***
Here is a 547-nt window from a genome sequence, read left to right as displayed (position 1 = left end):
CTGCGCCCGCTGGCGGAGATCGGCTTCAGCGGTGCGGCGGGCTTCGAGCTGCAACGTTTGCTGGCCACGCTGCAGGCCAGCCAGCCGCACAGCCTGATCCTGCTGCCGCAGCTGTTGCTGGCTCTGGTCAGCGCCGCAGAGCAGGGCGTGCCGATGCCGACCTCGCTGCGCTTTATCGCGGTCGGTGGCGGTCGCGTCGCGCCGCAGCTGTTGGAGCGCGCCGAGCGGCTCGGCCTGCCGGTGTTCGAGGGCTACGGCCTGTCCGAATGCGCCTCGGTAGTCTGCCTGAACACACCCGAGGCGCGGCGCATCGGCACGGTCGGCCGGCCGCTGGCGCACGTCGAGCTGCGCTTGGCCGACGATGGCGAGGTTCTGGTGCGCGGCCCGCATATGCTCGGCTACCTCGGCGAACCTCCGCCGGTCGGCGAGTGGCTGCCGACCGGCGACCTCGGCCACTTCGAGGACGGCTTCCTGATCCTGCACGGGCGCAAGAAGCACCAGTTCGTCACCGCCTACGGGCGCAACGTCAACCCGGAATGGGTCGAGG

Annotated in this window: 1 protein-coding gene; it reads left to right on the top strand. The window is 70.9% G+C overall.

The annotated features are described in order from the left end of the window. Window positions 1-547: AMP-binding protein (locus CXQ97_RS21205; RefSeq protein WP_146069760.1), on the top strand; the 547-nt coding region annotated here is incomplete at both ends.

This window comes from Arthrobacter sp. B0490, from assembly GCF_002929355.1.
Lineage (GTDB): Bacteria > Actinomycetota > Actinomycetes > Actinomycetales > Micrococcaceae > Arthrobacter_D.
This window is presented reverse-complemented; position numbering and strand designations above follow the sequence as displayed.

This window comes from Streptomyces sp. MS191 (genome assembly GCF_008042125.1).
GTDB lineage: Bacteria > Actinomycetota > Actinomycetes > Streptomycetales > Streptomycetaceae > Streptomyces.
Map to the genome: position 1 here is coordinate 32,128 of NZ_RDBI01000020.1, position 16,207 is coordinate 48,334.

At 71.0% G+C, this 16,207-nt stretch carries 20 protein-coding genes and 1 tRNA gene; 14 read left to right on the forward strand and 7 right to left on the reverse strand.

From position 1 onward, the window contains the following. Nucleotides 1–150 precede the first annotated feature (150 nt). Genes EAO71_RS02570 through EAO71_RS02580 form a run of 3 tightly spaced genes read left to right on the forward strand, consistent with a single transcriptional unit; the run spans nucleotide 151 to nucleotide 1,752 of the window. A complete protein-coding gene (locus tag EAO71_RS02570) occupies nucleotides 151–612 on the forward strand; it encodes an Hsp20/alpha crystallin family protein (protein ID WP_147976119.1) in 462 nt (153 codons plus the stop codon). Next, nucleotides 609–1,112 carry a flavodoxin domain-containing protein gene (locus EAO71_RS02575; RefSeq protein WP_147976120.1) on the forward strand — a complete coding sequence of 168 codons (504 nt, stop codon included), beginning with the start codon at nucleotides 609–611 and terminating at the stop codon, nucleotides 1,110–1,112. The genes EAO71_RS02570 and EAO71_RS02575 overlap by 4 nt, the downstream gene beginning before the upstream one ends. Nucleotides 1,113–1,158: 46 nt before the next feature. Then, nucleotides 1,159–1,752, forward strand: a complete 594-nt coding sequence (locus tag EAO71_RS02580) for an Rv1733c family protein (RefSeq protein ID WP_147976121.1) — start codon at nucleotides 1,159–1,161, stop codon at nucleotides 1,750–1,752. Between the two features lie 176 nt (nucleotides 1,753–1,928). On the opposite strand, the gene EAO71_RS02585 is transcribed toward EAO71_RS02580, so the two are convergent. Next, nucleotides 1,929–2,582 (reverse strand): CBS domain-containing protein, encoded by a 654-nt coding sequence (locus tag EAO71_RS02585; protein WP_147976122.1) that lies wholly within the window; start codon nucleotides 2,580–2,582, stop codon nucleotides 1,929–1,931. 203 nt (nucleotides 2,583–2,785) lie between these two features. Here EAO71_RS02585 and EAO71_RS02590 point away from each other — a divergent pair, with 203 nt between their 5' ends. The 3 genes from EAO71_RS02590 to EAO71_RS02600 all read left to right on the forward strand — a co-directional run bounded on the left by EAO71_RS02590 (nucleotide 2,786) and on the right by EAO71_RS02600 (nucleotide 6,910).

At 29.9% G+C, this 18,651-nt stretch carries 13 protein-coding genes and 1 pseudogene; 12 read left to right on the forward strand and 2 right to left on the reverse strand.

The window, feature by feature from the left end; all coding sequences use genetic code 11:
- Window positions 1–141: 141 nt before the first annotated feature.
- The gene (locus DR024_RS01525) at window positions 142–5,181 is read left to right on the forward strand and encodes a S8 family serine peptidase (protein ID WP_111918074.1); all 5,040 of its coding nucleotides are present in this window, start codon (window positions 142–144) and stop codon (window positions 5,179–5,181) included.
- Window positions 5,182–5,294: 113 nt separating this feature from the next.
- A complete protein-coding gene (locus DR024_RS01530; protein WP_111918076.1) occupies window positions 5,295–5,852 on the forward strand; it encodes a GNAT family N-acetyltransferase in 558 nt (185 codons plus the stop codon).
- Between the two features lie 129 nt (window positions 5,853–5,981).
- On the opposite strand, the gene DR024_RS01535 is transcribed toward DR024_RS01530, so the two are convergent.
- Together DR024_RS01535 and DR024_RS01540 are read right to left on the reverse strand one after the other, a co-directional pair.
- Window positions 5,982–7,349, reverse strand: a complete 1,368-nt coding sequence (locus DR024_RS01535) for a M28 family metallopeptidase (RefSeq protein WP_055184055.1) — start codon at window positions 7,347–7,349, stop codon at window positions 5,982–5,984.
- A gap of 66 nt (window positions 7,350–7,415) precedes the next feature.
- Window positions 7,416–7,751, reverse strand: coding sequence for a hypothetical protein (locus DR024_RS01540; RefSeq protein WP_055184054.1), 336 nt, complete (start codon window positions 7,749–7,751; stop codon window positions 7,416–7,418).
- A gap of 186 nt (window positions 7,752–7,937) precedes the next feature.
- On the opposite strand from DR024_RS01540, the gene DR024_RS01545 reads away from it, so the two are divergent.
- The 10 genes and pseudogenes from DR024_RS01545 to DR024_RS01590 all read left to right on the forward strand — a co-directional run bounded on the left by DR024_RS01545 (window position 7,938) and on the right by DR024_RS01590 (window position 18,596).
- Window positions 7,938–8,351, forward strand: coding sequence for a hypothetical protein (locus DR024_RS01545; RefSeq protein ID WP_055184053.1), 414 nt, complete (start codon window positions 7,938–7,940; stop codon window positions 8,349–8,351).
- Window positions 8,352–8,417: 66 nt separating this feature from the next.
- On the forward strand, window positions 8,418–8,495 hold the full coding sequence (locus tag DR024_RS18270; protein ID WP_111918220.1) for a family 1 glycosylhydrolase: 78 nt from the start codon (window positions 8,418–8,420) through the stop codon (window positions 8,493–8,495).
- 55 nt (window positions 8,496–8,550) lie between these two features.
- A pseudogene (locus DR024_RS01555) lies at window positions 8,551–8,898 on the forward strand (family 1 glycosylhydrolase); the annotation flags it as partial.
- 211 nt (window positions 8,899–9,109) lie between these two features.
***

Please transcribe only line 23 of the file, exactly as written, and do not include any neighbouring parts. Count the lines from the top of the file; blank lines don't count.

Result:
- A gap of 66 nt (window positions 7,350–7,415) precedes the next feature.